FINALLY, I will be talking about were just 10 things all san francisco bikers should know. As you guys know, we will all soon start going on expeditions soon in this class. So these are some tips you guys can take away when we do start going on these expeditions.


  • Biking is the best way to get around San Francisco.. its true, there is simply too many people and not nearly enough parking spots. I drive and it is terrible, parking is terrible traffic is terrible and the time to commute from one place to another is about the same amount of time you would take to park a car. Biking is easy and convenient, of course if it is not raining.


  • The Wiggle is your best friend. This is very true, for those who do not know the wiggle. The wiggle is a bike route in SF (SHOW MAP) that gets you across the city to downtown thru golden gate park and around masonic. This bike path is one of the most effective bikes path and most used in SF.
  • Know the rules of the road. (self explanatory)
  • Get a good lock. (very true, like mentioned bike theft is huge in the city, so get a good lock and done
  • The best routes that aren’t the Wiggle: (map out the best routes for you, be prepared and map it out, it will help make your journey easy and enjoyable)
  • How to take your bike on transit.
  • Ride across the Golden Gate Bridge, at least once. (this I strongly recommend especially those not from the bay area, the golden gate bridge is a landmark and on a nice day beautiful for bike rides as well as the beautiful view on the other side)
  • Car-free places to practice riding: (refer to map)
  • You don’t have to wear anything special to bike.
  • San Francisco bike riders aren’t all the same.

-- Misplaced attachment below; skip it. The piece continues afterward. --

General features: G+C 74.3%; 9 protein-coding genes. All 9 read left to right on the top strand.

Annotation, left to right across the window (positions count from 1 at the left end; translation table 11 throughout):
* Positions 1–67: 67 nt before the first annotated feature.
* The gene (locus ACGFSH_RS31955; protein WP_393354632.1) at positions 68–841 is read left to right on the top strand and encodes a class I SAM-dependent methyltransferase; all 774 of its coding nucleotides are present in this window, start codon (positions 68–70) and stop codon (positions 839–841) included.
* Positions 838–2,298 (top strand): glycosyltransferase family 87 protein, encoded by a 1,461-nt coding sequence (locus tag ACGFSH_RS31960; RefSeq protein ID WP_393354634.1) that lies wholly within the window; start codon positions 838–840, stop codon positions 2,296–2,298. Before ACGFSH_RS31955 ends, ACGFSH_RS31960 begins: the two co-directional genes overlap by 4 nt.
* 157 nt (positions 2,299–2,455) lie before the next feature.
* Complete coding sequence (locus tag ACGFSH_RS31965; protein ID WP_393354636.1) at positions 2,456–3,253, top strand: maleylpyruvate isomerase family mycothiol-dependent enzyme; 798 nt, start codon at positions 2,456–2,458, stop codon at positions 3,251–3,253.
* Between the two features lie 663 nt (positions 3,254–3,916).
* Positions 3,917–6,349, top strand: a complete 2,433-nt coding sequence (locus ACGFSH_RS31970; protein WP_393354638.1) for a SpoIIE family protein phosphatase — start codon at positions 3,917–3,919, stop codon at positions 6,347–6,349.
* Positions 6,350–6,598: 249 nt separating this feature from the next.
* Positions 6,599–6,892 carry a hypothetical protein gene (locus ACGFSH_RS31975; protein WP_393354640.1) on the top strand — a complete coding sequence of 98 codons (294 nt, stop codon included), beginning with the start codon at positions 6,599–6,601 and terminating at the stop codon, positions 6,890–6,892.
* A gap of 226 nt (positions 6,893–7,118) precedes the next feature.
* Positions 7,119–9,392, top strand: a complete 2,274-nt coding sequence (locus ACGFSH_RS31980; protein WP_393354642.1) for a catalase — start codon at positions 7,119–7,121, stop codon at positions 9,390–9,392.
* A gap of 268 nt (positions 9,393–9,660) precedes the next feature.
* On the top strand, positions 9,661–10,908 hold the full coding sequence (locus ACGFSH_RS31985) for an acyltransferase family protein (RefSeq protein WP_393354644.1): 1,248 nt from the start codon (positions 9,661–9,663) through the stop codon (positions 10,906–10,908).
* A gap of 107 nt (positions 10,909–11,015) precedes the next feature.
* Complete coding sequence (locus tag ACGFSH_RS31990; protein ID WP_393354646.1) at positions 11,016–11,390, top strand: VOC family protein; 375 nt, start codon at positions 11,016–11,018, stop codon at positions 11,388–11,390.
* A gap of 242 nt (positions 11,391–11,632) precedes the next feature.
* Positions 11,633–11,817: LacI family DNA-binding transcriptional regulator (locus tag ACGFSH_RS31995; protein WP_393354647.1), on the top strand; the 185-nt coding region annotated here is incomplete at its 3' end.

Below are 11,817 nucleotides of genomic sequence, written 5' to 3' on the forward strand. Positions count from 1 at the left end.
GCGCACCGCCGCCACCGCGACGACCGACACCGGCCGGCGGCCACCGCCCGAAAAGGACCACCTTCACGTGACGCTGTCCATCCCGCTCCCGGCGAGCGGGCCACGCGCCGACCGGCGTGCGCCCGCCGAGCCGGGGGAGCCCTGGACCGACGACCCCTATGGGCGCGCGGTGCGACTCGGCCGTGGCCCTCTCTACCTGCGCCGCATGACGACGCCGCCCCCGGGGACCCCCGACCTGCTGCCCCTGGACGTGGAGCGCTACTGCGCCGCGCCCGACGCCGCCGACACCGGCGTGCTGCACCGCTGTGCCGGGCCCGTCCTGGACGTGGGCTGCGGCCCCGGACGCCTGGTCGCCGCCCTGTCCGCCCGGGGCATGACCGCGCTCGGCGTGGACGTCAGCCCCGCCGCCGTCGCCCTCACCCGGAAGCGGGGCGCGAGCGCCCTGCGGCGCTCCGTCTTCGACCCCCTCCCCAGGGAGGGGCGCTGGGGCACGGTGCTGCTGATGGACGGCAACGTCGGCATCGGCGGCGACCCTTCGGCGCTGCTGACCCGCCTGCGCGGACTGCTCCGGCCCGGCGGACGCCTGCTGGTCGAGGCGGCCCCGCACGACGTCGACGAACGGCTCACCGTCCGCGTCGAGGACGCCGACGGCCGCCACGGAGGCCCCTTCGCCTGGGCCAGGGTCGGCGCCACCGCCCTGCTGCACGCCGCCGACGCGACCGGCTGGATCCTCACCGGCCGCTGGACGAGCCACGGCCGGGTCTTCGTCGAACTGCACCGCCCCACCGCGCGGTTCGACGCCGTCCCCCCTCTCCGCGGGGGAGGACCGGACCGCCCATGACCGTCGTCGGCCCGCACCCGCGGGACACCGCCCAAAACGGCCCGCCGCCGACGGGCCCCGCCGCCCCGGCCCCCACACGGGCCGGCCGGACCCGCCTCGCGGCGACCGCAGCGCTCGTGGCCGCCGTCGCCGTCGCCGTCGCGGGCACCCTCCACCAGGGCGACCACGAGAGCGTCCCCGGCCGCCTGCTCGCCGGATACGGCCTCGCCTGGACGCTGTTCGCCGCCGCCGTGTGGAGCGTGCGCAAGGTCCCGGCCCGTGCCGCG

Overall for the first presentation, I think I did a better good job, well executed, but average with lots of room for improvement. I feel like I did not miss anything regarding content and my presentation was very similar to my practice trials, so I was very pleased with that. Regarding the my delivery of the presentation, I feel like I had a pretty good delivery. I felt like my projection was well and compared to previous presentations my delivery of words were not shaky with minimal stumbles. In addition, I felt like I was talking in a calm manner, not rushing, showing a good amount of confidence in what I am talking about and controlling the presentation in that sense. Learning about confidence in this module along with some other tips and key points in a good public speaker really helped me. From my presentations last semester, compared to the first one of this semester I feel have gotten a big boost of improvement. Instilling confidence in myself and being confident helped my presentation. Being up in front of people with confidence vs being up in front of people with less confidence makes a huge difference, as time seems to be going slower and I am able to have more control and be confident, but calm with what I was presenting.

I was very encouraged that I was able to incorporate things that I have learned and showcase a lot of things in which I wanted, I was happy in all the information I was able to convey as well.

Moving forward, I hope to improve on many aspects of my presentation, by adding more things of a good speaker to my future presentations. I also hope to continue my progression with public speaking by continuing to practice and take tips and characteristics of a good speak and instill that in myself.








  1. A presentation based on your own personal interests, values, or community. Whatever your interests, there’s a way to find out about the bicycle connection. Go to the main page of Fusion and search for your interest + bicycle. (Obviously, YouTube is also a great place to search but I want you to get to know the library site—it’s my job.


1) Reasons why I chose this topic

-being from san francisco this excites me and sparks my curiosity to learn more about the city

-to prepare for future expeditions or self expeditions

-being in this class, i thought this was a great way to kind of introduce this class and san francisco and the richness of biking in san francisco

-learning more about the bike coalition and what we signed up for

-give background info on biking in the city, preparing our fellow classmates for bike rides,etc


2) Which type of bikes are best suitable for the city



-Overall goal and focus points of bike plan for 2017

About how many people bike to work, how many people bike to school

On average how many people have their bicycles and use the paths

Where in sf is it friendly to bike, etc.